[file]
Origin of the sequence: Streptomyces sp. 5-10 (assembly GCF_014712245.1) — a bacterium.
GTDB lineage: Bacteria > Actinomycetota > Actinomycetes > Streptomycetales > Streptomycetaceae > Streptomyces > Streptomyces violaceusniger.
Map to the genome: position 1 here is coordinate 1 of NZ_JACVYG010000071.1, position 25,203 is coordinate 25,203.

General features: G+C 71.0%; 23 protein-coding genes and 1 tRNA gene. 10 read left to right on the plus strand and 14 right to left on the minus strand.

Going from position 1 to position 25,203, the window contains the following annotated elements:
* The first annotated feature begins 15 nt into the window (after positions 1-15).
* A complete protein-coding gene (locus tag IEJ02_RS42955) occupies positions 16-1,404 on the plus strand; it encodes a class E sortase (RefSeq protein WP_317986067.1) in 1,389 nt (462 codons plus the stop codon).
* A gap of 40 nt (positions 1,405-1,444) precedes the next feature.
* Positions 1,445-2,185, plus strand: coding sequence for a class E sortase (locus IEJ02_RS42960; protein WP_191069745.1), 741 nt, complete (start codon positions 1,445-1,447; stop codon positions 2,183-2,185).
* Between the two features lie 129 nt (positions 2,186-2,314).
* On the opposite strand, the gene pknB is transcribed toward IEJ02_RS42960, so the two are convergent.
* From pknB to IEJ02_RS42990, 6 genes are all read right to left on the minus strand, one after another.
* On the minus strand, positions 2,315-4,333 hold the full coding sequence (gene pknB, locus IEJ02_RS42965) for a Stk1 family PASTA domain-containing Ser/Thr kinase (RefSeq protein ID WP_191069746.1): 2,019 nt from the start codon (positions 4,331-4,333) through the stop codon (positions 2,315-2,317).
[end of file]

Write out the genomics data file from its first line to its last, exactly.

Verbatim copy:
Origin of the sequence: Streptomyces sp. 5-10 (assembly GCF_014712245.1) — a bacterium.
GTDB lineage: Bacteria > Actinomycetota > Actinomycetes > Streptomycetales > Streptomycetaceae > Streptomyces > Streptomyces violaceusniger.
Map to the genome: position 1 here is coordinate 1 of NZ_JACVYG010000071.1, position 25,203 is coordinate 25,203.

General features: G+C 71.0%; 23 protein-coding genes and 1 tRNA gene. 10 read left to right on the plus strand and 14 right to left on the minus strand.

Going from position 1 to position 25,203, the window contains the following annotated elements:
* The first annotated feature begins 15 nt into the window (after positions 1-15).
* A complete protein-coding gene (locus tag IEJ02_RS42955) occupies positions 16-1,404 on the plus strand; it encodes a class E sortase (RefSeq protein WP_317986067.1) in 1,389 nt (462 codons plus the stop codon).
* A gap of 40 nt (positions 1,405-1,444) precedes the next feature.
* Positions 1,445-2,185, plus strand: coding sequence for a class E sortase (locus IEJ02_RS42960; protein WP_191069745.1), 741 nt, complete (start codon positions 1,445-1,447; stop codon positions 2,183-2,185).
* Between the two features lie 129 nt (positions 2,186-2,314).
* On the opposite strand, the gene pknB is transcribed toward IEJ02_RS42960, so the two are convergent.
* From pknB to IEJ02_RS42990, 6 genes are all read right to left on the minus strand, one after another.
* On the minus strand, positions 2,315-4,333 hold the full coding sequence (gene pknB, locus IEJ02_RS42965) for a Stk1 family PASTA domain-containing Ser/Thr kinase (RefSeq protein ID WP_191069746.1): 2,019 nt from the start codon (positions 4,331-4,333) through the stop codon (positions 2,315-2,317).